Issue 29: Tony Baker

A note can be as small as a pin

or as big as the world

                            (for another Monk)


When he toured four months

in 1960 with Monk mumbling

sometimes advice dark-whim-

wise & as clunky as he was

inimitable, Steve Lacy noted

whatever he said he thought

he heard was good for, as, eighth

on the list       "always know.... 

( Monk )"  with an arrow arced

over to flip his name so M

made W would read back:

know.  And when Johnny

Griffin deciphering an un-

readable score hand-

writ asked Monk once

"what note's this?") Thel-

onious (n.

b. with


o's) didn't, after


at the page,

know either, said, barely

a consonant in his mouth,

"play whatever you hear",

which he (Griffin) took

on hearsay

& blew it might have been

Epistrophy into god

knows what shape with

Monk's mute foot-stamp

stamping syncopes rampant

in the gaps. Say

what you like, but no-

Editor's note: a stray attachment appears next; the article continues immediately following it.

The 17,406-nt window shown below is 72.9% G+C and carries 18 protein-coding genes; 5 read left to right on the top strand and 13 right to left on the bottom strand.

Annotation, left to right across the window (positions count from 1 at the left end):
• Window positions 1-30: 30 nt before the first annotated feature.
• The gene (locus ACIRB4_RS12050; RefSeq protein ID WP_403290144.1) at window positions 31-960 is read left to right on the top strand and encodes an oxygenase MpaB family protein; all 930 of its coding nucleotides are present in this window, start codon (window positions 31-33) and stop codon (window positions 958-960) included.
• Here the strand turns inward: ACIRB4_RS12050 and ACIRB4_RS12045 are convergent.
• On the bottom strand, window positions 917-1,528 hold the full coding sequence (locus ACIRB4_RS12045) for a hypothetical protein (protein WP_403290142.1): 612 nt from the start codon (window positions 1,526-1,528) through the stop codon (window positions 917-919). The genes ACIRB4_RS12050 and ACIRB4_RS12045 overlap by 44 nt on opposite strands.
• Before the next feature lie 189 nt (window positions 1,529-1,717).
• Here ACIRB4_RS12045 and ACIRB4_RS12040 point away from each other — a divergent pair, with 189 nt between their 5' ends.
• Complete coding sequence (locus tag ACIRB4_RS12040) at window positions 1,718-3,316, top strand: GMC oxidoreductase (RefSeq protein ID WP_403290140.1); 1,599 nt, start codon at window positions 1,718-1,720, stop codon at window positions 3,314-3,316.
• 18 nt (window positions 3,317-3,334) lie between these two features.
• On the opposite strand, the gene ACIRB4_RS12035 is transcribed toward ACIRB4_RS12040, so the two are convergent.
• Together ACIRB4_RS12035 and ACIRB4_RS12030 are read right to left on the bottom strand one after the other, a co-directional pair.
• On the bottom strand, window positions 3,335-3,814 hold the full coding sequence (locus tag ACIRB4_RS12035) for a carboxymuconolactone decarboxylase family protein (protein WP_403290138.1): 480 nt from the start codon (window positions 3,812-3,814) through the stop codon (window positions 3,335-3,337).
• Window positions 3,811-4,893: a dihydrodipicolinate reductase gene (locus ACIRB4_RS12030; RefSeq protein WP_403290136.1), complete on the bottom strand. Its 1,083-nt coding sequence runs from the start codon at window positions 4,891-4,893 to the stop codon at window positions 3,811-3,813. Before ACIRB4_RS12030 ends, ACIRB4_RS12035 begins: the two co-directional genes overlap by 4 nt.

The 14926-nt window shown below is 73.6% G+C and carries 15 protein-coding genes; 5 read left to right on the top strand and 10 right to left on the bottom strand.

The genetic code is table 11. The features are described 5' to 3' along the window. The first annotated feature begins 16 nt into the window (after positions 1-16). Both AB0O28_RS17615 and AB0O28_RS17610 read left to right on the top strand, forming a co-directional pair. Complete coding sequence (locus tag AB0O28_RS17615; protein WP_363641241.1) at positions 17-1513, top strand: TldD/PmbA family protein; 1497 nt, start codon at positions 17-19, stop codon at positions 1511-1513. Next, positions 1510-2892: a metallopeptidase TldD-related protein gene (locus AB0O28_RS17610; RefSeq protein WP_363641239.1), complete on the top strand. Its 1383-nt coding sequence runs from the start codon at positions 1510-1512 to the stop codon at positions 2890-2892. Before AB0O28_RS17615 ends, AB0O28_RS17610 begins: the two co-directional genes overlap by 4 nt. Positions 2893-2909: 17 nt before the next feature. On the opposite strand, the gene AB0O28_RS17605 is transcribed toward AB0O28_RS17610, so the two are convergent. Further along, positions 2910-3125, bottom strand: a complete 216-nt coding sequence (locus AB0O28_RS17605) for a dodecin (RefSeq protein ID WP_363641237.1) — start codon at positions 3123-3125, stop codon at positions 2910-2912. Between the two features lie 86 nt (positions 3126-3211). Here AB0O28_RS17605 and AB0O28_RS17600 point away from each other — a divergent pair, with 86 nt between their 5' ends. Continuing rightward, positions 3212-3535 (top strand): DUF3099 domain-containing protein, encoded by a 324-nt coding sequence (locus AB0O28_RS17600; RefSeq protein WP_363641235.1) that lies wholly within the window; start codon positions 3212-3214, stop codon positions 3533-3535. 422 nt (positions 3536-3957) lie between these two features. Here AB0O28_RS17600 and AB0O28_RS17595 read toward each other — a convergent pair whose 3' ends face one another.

one had to know

what epis-

trophy at


moment meant.






My memory may be faulty and the story about Johnny Griffin may actually concern Charlie Rouse – the footage is contained in a documentary on Monk and I forget which. Griffin gets it because I hear French spoken every day and griffe = claw in translation. Which of course is no good reason but then what do I know ?.


[Tony Baker has lived in France for nearly three decades, working primarily as a musician. He has published books with Reality Street, West House, Pig Press and, more recently, work in an assemblage made by Peter Riley for Shearsman.]

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